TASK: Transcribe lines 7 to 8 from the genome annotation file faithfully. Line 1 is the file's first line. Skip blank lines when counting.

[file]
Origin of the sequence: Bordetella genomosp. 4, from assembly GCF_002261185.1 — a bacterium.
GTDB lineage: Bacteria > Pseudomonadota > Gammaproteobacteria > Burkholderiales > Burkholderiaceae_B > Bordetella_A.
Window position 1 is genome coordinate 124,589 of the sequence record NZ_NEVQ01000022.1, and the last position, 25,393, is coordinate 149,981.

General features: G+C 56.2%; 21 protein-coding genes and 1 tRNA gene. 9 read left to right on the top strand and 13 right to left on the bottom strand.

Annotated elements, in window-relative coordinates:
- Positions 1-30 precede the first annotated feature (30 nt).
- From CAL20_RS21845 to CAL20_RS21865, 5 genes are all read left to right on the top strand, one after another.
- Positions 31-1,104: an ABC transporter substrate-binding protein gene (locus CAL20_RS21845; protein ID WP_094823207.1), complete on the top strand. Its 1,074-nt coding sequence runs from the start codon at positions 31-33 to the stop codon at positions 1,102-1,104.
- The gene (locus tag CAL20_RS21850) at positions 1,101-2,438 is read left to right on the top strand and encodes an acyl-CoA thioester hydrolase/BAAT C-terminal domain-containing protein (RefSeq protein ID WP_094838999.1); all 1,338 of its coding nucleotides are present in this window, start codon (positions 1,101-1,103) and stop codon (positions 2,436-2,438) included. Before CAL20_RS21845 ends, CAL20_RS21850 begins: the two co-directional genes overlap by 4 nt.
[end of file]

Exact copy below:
- From CAL20_RS21845 to CAL20_RS21865, 5 genes are all read left to right on the top strand, one after another.
- Positions 31-1,104: an ABC transporter substrate-binding protein gene (locus CAL20_RS21845; protein ID WP_094823207.1), complete on the top strand. Its 1,074-nt coding sequence runs from the start codon at positions 31-33 to the stop codon at positions 1,102-1,104.